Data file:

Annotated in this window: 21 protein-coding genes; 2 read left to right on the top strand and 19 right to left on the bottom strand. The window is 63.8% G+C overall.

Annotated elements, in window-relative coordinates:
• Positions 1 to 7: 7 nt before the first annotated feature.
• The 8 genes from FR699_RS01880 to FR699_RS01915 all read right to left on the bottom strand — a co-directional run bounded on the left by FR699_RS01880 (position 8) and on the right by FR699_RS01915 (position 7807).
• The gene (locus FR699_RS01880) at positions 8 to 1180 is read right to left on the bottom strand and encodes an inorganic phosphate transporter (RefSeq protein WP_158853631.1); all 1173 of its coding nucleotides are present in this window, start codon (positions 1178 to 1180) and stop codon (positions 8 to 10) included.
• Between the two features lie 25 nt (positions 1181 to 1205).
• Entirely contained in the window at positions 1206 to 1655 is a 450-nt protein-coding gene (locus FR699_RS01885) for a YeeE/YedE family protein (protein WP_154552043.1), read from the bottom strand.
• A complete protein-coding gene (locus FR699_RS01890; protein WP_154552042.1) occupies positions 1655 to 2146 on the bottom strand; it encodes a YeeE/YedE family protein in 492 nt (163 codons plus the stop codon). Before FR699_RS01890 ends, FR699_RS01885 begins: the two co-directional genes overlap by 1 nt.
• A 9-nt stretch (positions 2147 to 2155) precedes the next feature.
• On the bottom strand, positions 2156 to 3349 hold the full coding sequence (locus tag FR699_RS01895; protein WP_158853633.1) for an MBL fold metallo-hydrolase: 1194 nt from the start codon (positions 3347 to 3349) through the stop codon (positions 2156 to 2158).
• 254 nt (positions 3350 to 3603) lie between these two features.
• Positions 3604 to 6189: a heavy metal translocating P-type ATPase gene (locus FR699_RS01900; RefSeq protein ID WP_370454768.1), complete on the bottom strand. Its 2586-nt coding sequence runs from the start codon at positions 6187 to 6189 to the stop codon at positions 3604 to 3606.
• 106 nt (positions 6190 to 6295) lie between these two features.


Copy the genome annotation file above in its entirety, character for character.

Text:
Annotated in this window: 21 protein-coding genes; 2 read left to right on the top strand and 19 right to left on the bottom strand. The window is 63.8% G+C overall.

Annotated elements, in window-relative coordinates:
• Positions 1 to 7: 7 nt before the first annotated feature.
• The 8 genes from FR699_RS01880 to FR699_RS01915 all read right to left on the bottom strand — a co-directional run bounded on the left by FR699_RS01880 (position 8) and on the right by FR699_RS01915 (position 7807).
• The gene (locus FR699_RS01880) at positions 8 to 1180 is read right to left on the bottom strand and encodes an inorganic phosphate transporter (RefSeq protein WP_158853631.1); all 1173 of its coding nucleotides are present in this window, start codon (positions 1178 to 1180) and stop codon (positions 8 to 10) included.
• Between the two features lie 25 nt (positions 1181 to 1205).
• Entirely contained in the window at positions 1206 to 1655 is a 450-nt protein-coding gene (locus FR699_RS01885) for a YeeE/YedE family protein (protein WP_154552043.1), read from the bottom strand.
• A complete protein-coding gene (locus FR699_RS01890; protein WP_154552042.1) occupies positions 1655 to 2146 on the bottom strand; it encodes a YeeE/YedE family protein in 492 nt (163 codons plus the stop codon). Before FR699_RS01890 ends, FR699_RS01885 begins: the two co-directional genes overlap by 1 nt.
• A 9-nt stretch (positions 2147 to 2155) precedes the next feature.
• On the bottom strand, positions 2156 to 3349 hold the full coding sequence (locus tag FR699_RS01895; protein WP_158853633.1) for an MBL fold metallo-hydrolase: 1194 nt from the start codon (positions 3347 to 3349) through the stop codon (positions 2156 to 2158).
• 254 nt (positions 3350 to 3603) lie between these two features.
• Positions 3604 to 6189: a heavy metal translocating P-type ATPase gene (locus FR699_RS01900; RefSeq protein ID WP_370454768.1), complete on the bottom strand. Its 2586-nt coding sequence runs from the start codon at positions 6187 to 6189 to the stop codon at positions 3604 to 3606.
• 106 nt (positions 6190 to 6295) lie between these two features.